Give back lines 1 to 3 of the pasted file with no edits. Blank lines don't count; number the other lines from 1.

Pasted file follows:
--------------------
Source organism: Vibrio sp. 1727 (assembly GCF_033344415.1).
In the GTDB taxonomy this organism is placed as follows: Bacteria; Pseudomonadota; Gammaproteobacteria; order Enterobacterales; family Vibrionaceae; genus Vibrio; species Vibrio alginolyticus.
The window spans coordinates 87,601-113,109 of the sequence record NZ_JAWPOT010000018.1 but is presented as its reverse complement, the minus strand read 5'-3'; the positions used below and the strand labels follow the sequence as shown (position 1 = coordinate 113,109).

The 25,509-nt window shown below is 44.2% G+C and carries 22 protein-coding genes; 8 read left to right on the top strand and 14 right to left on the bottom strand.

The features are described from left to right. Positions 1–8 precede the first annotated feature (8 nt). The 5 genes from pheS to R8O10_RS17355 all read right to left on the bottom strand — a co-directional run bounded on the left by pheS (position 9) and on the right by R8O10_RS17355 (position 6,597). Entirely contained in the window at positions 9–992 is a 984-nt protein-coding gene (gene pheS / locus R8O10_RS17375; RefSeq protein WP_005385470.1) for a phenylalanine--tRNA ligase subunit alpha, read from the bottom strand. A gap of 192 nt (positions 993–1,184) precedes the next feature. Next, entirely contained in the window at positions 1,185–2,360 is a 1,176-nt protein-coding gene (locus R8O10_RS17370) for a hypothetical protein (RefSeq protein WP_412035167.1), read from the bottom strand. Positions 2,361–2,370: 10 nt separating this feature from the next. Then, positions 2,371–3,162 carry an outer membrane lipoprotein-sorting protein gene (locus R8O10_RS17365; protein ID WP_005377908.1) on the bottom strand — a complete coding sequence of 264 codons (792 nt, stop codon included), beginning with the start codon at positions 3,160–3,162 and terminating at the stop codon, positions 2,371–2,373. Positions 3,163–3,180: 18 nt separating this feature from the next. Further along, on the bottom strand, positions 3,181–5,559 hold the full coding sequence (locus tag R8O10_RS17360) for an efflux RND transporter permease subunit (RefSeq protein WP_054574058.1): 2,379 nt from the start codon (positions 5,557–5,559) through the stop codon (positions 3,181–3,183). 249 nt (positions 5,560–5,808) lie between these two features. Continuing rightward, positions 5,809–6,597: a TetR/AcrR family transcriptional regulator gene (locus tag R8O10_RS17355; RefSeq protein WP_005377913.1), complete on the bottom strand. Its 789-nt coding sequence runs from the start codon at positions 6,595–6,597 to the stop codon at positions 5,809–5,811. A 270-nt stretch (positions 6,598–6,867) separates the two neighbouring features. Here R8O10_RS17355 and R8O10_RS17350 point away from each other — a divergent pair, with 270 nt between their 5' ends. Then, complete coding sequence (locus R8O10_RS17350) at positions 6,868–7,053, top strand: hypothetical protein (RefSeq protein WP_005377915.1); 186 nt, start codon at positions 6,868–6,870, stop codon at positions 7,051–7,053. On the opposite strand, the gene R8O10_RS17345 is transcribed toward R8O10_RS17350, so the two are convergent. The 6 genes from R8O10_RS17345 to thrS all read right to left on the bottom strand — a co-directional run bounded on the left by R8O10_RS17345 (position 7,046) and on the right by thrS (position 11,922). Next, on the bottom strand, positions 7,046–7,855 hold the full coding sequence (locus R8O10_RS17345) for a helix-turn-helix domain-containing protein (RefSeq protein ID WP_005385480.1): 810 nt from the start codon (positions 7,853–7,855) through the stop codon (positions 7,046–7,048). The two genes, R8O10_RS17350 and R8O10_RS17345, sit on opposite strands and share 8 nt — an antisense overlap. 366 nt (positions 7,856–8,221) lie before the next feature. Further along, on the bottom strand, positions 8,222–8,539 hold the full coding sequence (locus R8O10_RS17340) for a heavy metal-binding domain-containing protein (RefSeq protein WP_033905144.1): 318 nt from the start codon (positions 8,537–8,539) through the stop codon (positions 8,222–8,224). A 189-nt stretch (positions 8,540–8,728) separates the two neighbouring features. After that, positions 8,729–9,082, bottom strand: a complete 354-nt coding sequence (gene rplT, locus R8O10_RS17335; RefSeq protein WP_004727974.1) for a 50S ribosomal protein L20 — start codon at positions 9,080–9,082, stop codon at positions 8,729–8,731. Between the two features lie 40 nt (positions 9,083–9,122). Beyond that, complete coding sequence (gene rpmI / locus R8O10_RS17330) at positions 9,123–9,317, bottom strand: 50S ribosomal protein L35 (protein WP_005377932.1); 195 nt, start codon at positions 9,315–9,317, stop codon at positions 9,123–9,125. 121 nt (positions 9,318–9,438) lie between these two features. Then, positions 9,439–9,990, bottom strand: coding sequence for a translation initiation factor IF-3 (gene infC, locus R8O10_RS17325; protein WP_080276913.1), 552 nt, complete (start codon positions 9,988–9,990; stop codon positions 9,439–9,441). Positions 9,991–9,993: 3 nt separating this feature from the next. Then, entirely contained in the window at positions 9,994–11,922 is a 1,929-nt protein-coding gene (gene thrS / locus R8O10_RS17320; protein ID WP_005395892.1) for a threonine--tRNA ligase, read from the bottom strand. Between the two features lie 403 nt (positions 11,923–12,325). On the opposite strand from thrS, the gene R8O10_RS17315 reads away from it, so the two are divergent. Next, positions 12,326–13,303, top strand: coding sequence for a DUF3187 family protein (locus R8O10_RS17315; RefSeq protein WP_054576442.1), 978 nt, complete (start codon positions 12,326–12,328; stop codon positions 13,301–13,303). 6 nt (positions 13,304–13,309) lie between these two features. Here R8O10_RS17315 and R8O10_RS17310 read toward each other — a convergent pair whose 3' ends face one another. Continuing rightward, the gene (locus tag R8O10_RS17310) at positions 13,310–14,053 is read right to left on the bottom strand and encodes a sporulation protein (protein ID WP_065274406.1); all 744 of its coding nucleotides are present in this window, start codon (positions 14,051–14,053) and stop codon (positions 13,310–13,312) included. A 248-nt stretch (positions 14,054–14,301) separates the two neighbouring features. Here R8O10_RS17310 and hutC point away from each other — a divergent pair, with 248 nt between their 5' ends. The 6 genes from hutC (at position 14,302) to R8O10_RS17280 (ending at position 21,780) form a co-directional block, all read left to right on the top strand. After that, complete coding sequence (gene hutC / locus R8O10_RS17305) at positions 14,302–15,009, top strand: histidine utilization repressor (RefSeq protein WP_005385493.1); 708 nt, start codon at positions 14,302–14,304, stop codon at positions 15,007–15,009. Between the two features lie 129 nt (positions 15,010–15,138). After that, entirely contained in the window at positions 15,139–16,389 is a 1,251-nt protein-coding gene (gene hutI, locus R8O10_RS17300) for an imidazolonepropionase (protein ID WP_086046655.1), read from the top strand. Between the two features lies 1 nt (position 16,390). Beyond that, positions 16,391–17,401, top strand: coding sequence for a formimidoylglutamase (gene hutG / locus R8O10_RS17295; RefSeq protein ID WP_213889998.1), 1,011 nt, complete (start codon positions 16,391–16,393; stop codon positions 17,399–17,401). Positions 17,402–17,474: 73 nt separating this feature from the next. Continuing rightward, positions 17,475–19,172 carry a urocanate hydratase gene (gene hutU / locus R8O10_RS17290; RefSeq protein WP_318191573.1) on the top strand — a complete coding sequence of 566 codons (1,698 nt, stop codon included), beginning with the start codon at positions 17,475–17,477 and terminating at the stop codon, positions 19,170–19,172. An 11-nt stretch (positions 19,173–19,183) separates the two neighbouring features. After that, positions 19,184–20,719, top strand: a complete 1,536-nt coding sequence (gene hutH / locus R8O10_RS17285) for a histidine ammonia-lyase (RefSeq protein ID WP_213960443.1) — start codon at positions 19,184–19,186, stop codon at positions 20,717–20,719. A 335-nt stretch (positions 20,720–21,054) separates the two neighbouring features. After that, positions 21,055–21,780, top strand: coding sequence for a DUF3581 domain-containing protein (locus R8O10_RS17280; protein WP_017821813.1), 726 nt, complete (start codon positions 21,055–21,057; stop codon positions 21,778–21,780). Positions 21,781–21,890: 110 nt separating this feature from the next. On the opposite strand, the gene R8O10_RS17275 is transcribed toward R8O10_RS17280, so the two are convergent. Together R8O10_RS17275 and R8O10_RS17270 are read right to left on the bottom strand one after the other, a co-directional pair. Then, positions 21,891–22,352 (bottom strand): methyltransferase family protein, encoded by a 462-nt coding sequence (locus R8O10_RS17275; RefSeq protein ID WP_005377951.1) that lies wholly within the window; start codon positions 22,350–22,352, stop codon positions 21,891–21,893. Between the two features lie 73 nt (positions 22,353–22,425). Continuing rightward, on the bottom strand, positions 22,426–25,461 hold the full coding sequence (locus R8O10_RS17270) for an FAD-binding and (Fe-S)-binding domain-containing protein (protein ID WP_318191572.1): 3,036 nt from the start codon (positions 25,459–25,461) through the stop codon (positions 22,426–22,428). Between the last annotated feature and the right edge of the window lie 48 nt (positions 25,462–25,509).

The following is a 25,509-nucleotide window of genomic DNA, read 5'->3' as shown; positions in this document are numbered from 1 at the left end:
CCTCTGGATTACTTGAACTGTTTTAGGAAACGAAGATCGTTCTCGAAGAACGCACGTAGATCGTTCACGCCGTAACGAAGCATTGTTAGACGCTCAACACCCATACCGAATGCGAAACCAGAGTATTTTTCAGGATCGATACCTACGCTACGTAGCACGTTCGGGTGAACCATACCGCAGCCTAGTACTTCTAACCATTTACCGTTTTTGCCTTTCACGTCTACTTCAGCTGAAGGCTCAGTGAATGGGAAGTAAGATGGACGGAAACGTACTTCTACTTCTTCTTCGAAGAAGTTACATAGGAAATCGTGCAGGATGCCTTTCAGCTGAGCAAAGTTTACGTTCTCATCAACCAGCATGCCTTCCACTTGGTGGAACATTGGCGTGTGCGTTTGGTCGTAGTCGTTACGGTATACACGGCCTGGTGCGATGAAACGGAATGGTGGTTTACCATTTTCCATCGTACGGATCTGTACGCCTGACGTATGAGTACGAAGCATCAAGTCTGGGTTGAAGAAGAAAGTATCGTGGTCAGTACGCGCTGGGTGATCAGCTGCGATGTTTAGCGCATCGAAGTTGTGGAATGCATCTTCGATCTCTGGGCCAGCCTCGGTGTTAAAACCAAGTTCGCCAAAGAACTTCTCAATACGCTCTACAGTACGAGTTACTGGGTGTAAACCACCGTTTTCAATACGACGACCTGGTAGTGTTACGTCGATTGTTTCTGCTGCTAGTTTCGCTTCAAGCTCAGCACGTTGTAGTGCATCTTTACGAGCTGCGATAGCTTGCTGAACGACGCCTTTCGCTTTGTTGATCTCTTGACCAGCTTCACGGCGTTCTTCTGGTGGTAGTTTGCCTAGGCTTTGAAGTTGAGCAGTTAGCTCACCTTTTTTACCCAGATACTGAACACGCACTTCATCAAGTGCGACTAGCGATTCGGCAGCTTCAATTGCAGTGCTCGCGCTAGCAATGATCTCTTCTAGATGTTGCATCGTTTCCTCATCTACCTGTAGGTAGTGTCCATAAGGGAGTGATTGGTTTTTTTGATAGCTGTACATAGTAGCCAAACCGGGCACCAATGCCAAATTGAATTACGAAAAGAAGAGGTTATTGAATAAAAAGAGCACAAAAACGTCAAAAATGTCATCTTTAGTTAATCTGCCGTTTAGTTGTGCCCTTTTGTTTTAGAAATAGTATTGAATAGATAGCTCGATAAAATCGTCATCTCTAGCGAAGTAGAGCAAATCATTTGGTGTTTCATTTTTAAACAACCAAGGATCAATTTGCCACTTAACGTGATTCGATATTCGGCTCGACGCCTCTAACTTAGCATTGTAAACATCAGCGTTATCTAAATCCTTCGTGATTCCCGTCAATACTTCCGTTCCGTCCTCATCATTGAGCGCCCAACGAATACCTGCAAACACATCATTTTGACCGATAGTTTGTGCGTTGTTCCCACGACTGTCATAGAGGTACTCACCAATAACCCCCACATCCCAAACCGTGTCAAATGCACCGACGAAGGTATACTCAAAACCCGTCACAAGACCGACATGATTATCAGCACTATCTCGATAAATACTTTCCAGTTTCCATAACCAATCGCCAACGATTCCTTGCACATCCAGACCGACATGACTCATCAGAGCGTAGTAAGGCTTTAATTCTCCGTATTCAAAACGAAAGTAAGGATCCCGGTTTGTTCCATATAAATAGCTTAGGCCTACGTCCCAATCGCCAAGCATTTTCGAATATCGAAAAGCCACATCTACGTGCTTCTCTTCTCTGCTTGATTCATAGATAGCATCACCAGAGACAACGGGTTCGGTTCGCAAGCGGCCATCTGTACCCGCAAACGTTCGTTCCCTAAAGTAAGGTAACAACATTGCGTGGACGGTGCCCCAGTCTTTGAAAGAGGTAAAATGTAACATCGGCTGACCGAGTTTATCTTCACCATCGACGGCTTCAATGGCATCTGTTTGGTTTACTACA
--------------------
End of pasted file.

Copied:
Source organism: Vibrio sp. 1727 (assembly GCF_033344415.1).
In the GTDB taxonomy this organism is placed as follows: Bacteria; Pseudomonadota; Gammaproteobacteria; order Enterobacterales; family Vibrionaceae; genus Vibrio; species Vibrio alginolyticus.
The window spans coordinates 87,601-113,109 of the sequence record NZ_JAWPOT010000018.1 but is presented as its reverse complement, the minus strand read 5'-3'; the positions used below and the strand labels follow the sequence as shown (position 1 = coordinate 113,109).